When I was in third grade, my class went on a field trip to the Marin Headlands. It was our first overnight in the “outdoor ed” program that we would continue until the end of eighth grade, where we ramped all the way up to a week-long backpacking trip. So there we were, all 45 of us plus our teachers, loaded up into a school bus, across the Golden Gate Bridge, and down toward the headlands. From the few distinct memories I have of this time over 10 years ago, I vividly remember learning about invasive ice plant and having a chance to help try and get rid of them.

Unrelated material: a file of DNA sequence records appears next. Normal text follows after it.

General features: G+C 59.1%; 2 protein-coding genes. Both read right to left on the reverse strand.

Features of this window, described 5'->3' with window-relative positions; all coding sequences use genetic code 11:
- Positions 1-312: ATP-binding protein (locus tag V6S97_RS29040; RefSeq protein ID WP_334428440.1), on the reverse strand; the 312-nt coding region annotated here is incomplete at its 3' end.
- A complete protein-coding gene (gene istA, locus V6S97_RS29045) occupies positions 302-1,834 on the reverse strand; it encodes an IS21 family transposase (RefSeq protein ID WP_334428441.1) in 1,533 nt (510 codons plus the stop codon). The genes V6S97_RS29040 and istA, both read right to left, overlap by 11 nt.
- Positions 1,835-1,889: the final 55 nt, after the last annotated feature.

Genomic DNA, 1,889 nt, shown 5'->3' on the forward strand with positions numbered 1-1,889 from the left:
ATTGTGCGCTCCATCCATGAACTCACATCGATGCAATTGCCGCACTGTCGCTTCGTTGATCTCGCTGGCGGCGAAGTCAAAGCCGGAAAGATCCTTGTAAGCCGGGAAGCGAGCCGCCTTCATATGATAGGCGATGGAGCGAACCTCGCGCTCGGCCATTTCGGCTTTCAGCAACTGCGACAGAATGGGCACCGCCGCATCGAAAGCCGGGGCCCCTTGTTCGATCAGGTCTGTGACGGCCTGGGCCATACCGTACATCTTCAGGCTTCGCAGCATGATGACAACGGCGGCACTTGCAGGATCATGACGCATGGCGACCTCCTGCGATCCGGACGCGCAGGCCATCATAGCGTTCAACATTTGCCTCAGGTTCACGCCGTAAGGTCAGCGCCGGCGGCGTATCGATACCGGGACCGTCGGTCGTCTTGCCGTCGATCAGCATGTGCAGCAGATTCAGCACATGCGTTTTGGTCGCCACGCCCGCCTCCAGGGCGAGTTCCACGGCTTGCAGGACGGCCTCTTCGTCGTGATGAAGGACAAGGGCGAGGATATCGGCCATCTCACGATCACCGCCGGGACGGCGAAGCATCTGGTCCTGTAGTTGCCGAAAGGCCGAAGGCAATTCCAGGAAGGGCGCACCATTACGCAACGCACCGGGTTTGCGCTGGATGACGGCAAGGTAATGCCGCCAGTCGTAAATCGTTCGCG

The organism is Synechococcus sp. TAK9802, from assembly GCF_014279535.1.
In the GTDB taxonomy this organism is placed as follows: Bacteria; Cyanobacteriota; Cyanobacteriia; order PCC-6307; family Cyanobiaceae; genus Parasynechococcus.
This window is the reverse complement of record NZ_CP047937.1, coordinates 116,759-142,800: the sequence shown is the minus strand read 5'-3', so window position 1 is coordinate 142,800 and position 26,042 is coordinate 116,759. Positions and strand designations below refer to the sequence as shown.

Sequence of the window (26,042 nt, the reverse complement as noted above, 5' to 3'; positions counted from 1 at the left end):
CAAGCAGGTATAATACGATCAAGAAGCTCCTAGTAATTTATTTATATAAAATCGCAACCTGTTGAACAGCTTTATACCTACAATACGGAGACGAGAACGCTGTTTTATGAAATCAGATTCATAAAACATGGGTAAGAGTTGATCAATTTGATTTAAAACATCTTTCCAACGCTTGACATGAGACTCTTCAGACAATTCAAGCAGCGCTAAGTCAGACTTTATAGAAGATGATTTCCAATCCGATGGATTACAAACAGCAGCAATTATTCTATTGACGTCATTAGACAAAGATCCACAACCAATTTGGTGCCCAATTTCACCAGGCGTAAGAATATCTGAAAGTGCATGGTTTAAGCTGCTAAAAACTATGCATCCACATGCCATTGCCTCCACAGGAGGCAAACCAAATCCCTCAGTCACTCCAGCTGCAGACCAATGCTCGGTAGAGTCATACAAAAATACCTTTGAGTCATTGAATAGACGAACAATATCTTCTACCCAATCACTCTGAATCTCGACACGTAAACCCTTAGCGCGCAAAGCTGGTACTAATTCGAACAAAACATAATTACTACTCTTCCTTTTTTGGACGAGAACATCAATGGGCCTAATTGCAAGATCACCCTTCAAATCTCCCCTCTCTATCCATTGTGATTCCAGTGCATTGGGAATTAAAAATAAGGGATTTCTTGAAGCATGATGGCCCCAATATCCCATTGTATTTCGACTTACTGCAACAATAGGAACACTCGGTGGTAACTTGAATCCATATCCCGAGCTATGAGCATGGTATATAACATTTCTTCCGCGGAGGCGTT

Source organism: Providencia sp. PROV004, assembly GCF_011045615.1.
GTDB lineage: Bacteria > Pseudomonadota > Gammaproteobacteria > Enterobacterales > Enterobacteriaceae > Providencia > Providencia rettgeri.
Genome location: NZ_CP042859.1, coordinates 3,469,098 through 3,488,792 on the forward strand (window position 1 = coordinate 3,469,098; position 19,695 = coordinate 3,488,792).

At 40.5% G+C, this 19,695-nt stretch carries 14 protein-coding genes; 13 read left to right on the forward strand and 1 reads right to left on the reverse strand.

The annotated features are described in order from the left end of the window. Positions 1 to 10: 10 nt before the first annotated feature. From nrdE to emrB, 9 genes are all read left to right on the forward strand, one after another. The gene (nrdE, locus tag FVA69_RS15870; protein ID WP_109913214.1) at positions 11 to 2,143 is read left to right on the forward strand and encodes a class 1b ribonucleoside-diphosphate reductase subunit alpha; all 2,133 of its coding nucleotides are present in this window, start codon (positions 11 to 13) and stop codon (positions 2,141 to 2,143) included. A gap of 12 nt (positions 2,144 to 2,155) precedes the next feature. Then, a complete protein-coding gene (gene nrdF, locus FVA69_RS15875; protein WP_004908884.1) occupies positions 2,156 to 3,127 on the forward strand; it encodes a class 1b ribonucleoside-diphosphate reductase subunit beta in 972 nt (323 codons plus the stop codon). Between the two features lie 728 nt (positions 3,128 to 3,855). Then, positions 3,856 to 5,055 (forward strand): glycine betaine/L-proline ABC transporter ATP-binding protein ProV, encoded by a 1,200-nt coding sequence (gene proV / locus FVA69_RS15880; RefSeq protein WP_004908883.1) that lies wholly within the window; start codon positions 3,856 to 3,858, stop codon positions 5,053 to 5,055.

Ice plant is a succulent-looking plant that is native to South Africa, a place with a similar temperate climate to the coast of California. Ice plant was probably brought to the pacific coast in the 1600s with colonization, but started its boom with purposeful and widespread planting in the early 1900s. Continuing until the 1970s, people believed that the drought resistant, quickly growing mat-like structured plants were beneficial for sand dune and soil erosion. They thought that these non-native plants would hold sand in place better than the native shrubs and allowed ice plant to thrive as it took over dunes and out-competed native plants. What people know now is that the ice plant is extremely aggressive and actually destabilizes soil as its leaves are big and heavy, good for storing all of the water it sucks up without losing much, and the roots are shallow, clinging to the soil tightly, increasing erosion and the frequency of landslides. The mats of ice plant build up so much biomass that the soil below sometimes, unexpectedly, collapses.